"It serves as a compiler directive that suggests (but does not require) that the compiler substitute the body of the function inline by performing inline expansion, i.e. by inserting the function code at the address of each function call,"

    Perhaps you're the one who's getting confused?

    --- SoupGate-Win32 v1.05
    * Origin: fsxNet Usenet Gateway (21:1/5)
  • From James Kuyper@21:1/5 to Muttley@dastardlyhq.com on Fri Jan 14 08:34:48 2022
    On 1/14/22 6:22 AM, Muttley@dastardlyhq.com wrote:
    On Thu, 13 Jan 2022 17:51:45 -0800
    Andrey Tarasevich <andreytarasevich@hotmail.com> wrote:
    ...
    Um... You are seriously confused. This is a rather widespread
    misconception that keyword `inline` has something to do with "inlining"
    function code at the call site.

    1. "Declaring function as inline" and "embedding (inlining) function
    code at a specific call site" are two completely different, independent,
    unrelated things. In your example you simply declared a function as

    Wikipedia says otherwise:

    https://en.wikipedia.org/wiki/Inline_function

    "It serves as a compiler directive that suggests (but does not require) that the compiler substitute the body of the function inline by performing inline expansion, i.e. by inserting the function code at the address of each function
    call,"

    Wikipedia is a good source in general, and particularly for
    computer-related stuff, but it isn't as authoritative as the C++
    standard itself:

    "... The inline specifier indicates to the implementation that inline substitution of the function body at the point of call is to be
    preferred to the usual function call mechanism. An implementation is not required to perform this inline substitution at the point of call;
    however, even if this inline substitution is omitted, the other rules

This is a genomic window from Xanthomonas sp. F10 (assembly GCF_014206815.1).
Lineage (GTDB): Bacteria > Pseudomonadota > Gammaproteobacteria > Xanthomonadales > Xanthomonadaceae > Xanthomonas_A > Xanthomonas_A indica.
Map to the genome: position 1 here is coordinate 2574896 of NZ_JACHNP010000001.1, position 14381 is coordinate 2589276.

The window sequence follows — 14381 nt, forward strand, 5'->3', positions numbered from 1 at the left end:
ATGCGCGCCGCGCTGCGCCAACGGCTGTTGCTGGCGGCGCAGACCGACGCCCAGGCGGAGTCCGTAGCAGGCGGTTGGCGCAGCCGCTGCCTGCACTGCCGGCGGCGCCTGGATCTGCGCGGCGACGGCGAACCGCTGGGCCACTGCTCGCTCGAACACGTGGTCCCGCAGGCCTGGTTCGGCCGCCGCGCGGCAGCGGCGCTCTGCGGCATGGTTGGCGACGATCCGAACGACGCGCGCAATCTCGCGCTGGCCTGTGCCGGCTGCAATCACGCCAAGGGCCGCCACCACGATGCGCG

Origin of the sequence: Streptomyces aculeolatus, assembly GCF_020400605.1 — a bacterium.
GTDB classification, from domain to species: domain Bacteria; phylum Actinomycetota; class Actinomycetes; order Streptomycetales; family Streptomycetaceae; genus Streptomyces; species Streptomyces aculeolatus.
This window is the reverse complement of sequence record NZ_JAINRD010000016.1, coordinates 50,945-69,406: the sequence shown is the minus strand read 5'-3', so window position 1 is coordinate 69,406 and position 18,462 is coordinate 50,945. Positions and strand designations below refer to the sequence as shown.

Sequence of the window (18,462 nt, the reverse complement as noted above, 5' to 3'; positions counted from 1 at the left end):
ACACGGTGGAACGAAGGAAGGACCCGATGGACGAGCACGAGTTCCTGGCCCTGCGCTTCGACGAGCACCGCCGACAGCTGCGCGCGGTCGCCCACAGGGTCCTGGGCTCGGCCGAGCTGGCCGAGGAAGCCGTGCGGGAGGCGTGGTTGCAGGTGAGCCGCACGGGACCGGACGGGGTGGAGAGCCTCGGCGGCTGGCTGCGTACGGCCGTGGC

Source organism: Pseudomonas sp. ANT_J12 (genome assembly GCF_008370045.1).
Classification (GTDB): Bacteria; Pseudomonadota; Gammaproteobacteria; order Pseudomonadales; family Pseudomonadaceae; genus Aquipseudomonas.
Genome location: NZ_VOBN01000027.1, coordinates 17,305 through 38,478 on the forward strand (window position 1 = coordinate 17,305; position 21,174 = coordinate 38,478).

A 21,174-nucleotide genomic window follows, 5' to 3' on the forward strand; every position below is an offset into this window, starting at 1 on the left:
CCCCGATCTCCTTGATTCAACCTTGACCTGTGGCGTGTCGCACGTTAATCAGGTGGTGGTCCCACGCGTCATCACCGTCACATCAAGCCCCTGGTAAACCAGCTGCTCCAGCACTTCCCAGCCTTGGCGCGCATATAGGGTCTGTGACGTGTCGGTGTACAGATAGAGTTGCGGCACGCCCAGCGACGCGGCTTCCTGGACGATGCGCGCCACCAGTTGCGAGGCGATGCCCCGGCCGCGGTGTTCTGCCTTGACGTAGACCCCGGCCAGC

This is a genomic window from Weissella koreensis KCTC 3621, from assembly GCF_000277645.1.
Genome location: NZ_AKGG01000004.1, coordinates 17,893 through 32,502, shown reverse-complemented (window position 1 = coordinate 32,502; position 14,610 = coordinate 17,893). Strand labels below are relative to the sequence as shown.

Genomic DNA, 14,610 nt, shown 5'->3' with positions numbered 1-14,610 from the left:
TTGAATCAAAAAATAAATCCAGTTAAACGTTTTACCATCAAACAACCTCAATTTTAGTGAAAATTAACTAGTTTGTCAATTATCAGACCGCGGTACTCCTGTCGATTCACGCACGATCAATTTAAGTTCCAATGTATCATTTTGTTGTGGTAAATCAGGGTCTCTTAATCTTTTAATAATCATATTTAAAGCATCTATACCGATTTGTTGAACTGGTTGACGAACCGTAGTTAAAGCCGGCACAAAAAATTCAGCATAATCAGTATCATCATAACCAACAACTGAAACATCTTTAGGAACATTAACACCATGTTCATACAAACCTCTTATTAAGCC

for inline functions specified in this subclause shall still be
    respected. ..." (9.2.7p2)

    Note that inline substitution, which he denies has anything to do with
    the inline keyword, is in fact the primary thing that the description of
    that keyword is concerned with. There's lots of other things that the
    standard says about 'inline' in other sections of the standard, and it's
    those other things that he's talking about, but all of those other
    things are written merely to support the primary purpose of 'inline'.
    There are other ways to get around the ODR rule that don't involve the
    'inline' keyword.

    Perhaps you're the one who's getting confused?

    He's not confused, he just doesn't approve of what the standard says
    about "inline", and therefore deliberately misrepresents it. The
    standard's wording above makes "inline" no more than a hint. An
    implementation is free to perform inline substitution of any function
    call, whether or not the function is declared 'inline', so long as the
    result produces the same observable effects as calling a separate
    function. Many implementations don't even implement 'inline' as a hint, completely ignoring it when deciding whether or not to perform inline substitution. That's why he pretends that the wording I've quoted above